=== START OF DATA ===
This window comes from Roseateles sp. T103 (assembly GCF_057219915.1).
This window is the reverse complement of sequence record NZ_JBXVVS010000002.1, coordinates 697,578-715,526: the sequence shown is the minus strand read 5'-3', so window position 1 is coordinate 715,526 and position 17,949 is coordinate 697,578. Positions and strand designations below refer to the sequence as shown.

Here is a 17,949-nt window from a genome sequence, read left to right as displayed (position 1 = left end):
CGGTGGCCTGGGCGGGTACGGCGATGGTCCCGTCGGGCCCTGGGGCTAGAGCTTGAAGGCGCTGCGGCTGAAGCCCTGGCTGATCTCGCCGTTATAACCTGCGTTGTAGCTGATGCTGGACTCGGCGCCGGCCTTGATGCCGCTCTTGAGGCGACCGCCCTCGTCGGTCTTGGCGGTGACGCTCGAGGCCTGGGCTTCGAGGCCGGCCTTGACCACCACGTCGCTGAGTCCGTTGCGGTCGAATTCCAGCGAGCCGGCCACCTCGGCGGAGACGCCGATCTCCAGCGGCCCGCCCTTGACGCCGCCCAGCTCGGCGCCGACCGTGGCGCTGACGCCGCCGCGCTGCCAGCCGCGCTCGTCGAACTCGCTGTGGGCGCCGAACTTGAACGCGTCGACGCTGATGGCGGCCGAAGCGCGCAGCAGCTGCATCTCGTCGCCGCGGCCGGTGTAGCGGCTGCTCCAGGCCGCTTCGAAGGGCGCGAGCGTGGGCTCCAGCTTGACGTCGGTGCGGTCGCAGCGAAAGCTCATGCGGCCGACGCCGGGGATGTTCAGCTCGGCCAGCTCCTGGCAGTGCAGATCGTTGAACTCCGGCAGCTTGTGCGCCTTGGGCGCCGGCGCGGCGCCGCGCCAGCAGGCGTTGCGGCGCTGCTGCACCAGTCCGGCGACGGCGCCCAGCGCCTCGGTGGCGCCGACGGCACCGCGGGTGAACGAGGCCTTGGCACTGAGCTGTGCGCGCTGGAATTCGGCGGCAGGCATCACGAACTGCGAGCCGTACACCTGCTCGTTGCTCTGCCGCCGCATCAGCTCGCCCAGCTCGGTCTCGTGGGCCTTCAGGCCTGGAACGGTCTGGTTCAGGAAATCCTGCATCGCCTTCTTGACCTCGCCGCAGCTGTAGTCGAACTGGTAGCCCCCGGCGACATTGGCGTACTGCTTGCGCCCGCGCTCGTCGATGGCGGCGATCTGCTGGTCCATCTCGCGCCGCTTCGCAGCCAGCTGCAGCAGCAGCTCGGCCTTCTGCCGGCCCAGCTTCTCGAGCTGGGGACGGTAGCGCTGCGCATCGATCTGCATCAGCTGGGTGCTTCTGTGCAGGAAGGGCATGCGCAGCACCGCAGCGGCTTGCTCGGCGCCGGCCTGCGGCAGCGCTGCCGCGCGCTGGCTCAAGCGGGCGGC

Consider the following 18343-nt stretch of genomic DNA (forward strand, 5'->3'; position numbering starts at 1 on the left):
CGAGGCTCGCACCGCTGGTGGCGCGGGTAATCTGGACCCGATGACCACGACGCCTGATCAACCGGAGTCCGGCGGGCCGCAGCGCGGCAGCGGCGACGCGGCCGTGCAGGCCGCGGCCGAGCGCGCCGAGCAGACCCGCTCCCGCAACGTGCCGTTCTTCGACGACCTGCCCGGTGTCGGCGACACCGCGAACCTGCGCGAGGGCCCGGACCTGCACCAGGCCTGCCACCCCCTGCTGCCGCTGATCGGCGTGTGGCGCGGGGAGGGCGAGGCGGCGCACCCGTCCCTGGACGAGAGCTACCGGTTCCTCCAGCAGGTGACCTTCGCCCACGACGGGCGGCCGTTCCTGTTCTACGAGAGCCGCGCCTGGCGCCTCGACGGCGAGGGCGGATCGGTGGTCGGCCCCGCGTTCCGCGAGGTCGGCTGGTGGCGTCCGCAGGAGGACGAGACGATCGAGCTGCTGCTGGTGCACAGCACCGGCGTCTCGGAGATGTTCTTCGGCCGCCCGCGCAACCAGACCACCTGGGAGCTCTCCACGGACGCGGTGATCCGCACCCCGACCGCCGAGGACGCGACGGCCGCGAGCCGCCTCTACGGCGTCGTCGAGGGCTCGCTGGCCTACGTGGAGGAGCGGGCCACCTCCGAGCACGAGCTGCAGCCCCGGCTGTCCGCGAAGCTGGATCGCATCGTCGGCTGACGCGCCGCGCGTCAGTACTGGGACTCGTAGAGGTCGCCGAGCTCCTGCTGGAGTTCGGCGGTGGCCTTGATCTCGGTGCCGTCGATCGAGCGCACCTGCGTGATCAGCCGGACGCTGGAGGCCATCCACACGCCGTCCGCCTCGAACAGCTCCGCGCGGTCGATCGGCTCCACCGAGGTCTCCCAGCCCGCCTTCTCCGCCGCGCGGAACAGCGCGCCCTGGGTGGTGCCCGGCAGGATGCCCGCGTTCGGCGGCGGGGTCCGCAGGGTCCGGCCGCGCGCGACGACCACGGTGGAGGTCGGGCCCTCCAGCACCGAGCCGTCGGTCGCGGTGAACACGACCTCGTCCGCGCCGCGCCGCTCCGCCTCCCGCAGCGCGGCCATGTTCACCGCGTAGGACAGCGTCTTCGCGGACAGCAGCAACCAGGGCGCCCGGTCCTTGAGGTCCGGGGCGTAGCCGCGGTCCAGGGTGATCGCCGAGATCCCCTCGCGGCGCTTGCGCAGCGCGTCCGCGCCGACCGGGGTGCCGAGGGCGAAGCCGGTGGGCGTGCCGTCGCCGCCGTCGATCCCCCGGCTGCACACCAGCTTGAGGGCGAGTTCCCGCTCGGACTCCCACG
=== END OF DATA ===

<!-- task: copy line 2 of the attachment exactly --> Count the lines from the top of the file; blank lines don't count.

This window is the reverse complement of sequence record NZ_JBXVVS010000002.1, coordinates 697,578-715,526: the sequence shown is the minus strand read 5'-3', so window position 1 is coordinate 715,526 and position 17,949 is coordinate 697,578. Positions and strand designations below refer to the sequence as shown.